A small chest in our coat closet held scarves, hats, odd gloves with no partners and the real treasure that only I recognized.
The flannel baseball caps with the "L" for Lincolnwood stitched on were discarded there after each Little League season, in various colors and sizes, nothing my older brothers probably thought a thing about but magnificent to me.
They were fitted in those days, so they seldom fit me, the pipsqueak of the family at seven and a half years younger than my next-oldest brother, Richard, nine years younger than Barry and 12 years younger than my sister, Susie.
I remember trying them on in the privacy of the bathroom, no reason to wear them anywhere else and no desire to be laughed out of town.
Little League was for boys, and so were its caps. I could play with my brothers and their buddies all I wanted in the backyard or bank parking lot. I could fire thousands of pitches to my neighbor Anthony Lanzilotti. But only the boys got real uniforms and played on real fields with real dugouts (OK, benches) and real fans (OK, parents).
I don't even remember being angry, just jealous. I knew I was as good as some of them, just like I knew the boy plucking grass in the outfield didn't have a clue how lucky he was. But we didn't know any better back then, not the girls and not the boys.
So I pressed my face against the fence and watched for an inning or two before going back home and waiting for Anthony.
I was just short of 13 in the summer of 1974, the year of baseball emancipation for girls in this country, but no one told me. By the time Congress officially rewrote Little League's charter the following winter and Title IX was written into law, I was already playing my first year of organized softball.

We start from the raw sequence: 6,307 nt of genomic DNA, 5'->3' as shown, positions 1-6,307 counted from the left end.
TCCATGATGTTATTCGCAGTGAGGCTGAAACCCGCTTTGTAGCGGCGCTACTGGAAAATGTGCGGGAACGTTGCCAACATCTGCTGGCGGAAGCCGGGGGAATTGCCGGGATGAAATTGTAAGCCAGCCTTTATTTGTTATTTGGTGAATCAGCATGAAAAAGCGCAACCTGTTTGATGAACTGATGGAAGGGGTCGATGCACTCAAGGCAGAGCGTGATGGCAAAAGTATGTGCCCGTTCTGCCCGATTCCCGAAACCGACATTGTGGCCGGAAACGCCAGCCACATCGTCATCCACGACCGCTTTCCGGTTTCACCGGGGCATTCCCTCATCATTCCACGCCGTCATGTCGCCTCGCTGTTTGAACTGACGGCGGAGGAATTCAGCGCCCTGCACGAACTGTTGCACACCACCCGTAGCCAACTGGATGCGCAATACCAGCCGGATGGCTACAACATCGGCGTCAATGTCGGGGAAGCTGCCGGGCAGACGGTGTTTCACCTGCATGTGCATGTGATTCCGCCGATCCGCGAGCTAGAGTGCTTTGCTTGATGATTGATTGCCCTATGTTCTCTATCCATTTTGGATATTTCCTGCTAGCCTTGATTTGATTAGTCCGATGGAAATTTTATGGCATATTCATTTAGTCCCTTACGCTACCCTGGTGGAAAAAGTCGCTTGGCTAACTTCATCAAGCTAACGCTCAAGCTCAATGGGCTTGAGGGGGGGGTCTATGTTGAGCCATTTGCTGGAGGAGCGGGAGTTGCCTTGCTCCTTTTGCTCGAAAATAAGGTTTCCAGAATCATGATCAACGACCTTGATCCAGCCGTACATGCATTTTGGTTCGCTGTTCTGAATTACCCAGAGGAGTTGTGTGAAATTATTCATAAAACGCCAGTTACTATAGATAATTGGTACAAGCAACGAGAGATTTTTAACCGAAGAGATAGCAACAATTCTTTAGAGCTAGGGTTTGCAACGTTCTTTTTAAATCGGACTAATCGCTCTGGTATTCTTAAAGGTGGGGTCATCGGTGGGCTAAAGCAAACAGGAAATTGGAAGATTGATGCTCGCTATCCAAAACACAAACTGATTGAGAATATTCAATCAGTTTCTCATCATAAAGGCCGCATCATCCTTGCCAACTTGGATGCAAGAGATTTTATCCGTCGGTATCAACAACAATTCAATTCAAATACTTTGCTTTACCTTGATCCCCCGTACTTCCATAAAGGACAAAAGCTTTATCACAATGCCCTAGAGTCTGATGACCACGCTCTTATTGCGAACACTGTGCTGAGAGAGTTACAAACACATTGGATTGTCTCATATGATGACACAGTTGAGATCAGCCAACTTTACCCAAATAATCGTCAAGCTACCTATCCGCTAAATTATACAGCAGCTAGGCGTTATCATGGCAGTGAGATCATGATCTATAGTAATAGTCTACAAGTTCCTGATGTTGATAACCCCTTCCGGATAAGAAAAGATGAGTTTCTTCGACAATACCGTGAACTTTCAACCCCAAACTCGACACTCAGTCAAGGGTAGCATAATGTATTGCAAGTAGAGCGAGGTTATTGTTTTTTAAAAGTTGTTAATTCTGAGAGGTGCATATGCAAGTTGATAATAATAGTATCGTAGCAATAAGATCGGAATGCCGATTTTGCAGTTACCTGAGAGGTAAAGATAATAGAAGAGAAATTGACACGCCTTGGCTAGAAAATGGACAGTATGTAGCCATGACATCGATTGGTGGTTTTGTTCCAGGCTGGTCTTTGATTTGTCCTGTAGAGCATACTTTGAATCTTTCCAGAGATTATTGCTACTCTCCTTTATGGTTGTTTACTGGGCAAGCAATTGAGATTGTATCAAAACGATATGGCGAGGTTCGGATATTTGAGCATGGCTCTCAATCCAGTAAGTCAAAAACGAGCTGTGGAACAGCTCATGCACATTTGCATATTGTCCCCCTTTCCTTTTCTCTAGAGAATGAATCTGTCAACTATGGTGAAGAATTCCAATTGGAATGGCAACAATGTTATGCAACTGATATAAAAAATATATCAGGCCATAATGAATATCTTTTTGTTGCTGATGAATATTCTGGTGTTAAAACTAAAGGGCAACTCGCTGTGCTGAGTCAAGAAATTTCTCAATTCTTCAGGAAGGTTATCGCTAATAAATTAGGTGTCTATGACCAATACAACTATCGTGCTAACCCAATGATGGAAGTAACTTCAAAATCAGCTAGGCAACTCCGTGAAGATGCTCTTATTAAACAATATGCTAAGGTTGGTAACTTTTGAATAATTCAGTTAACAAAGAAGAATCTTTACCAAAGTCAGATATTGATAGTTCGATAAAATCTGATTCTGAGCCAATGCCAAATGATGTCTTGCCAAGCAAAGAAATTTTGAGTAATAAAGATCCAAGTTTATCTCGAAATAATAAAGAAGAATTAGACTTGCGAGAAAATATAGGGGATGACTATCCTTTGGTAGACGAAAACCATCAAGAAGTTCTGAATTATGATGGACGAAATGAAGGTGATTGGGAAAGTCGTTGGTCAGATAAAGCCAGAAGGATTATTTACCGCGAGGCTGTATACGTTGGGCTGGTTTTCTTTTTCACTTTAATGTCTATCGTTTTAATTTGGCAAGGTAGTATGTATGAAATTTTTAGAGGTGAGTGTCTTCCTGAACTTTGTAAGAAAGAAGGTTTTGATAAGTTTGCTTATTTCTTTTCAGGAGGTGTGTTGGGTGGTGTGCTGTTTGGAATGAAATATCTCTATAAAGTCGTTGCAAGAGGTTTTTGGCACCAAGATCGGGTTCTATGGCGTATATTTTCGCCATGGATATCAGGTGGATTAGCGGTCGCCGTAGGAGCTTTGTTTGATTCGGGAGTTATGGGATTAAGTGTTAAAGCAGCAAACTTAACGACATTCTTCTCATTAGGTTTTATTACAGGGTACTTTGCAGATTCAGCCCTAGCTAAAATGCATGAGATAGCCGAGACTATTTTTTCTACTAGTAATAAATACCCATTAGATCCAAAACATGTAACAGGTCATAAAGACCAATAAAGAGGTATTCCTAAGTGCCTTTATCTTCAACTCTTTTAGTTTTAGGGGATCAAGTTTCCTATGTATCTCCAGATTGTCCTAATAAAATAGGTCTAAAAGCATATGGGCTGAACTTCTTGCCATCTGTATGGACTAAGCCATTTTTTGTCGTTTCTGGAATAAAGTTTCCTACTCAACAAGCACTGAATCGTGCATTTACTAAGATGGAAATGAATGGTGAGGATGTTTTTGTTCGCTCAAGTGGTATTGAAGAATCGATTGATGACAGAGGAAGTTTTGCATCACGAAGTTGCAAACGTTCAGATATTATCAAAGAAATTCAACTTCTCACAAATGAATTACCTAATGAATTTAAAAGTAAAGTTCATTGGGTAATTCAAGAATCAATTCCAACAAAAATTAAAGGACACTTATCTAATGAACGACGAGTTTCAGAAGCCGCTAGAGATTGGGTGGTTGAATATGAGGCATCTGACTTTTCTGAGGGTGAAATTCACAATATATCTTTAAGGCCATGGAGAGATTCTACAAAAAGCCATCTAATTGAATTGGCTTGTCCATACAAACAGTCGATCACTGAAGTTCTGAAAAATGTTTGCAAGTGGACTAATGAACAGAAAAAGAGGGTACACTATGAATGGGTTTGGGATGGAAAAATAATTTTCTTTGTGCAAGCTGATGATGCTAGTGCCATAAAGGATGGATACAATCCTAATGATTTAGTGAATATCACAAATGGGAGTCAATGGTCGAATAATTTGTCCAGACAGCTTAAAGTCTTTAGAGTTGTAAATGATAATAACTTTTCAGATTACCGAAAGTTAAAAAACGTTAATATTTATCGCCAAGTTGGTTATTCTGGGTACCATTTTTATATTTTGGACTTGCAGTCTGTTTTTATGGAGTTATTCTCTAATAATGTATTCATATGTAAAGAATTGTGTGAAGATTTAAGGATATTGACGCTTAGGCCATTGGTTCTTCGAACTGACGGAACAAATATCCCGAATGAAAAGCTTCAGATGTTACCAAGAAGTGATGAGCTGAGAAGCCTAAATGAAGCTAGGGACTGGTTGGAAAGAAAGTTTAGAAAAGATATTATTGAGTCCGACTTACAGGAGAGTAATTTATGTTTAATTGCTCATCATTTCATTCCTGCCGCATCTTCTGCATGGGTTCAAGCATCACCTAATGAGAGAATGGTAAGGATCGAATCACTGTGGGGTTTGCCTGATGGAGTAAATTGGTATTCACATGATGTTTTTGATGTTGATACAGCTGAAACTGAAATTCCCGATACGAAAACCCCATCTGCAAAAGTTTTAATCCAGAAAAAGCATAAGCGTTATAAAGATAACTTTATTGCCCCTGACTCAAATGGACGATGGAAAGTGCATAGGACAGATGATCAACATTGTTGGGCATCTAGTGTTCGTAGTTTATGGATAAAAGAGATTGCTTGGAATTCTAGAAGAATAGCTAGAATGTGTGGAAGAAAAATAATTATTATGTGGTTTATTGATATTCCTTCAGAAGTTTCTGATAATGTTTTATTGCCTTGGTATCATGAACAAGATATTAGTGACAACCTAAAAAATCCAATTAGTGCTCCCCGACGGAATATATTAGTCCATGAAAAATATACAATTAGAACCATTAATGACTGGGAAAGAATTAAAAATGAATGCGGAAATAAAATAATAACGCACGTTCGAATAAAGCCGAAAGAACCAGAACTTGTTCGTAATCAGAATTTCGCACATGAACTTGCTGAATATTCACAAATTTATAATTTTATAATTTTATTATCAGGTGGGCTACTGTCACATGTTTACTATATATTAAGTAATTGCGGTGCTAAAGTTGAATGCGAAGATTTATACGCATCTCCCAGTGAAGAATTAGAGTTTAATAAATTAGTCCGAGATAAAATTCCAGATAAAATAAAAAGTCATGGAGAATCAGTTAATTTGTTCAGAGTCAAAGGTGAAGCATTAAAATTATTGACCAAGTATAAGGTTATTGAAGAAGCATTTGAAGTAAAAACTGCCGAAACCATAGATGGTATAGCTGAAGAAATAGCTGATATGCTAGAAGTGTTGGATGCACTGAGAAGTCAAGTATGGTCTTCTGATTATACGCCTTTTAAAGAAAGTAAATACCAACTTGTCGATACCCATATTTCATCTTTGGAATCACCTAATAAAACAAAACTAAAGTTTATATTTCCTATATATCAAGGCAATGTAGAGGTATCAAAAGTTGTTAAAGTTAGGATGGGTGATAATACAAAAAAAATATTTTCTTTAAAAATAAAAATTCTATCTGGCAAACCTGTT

It wasn't quite as exciting as baseball, but we got T-shirts (with a drawing of a 1950s-style girl with cascading curls) and we got caps, with a feminine script "L."
That was OK. It was also OK when the half-dozen or so of us who knew how to play were spread carefully among the half-dozen or so teams, all coached by mothers. That experiment lasted as long as it took for one mom, somewhat unfamiliar with both the rules and etiquette of the game, to try to pull a fast one and bat my friend Shirley in the cleanup spot, then again in the 6-hole and again at No. 9.
Shirley did what she was told, clobbering a home run each time until someone caught on and hilarity -- and cursing -- ensued.
But this was girls' sports as we knew them back then. If we were lucky, we played basketball beginning in seventh grade. And then we went to high school and got real uniforms, shared by every girls' team in the school.
It wasn't until I interviewed Maria Pepe for the accompanying story on pioneering girls in Little League that I think I truly realized what I had missed.
Pepe told the story about giving her cap -- which she wore for three games in 1972 before Little League threatened to pull her league's charter -- to Williamsport for display in its museum, then having it sent to Cooperstown when the Hall of Fame called five years ago.
She began crying as she told the story and I assumed she was touched, but that wasn't it at all.
"It's almost like I still miss it in my home," she said. "It still hurts. It will always hurt."
She apologized for being emotional. I told her it was OK. But I was shocked.
Because I was crying, too.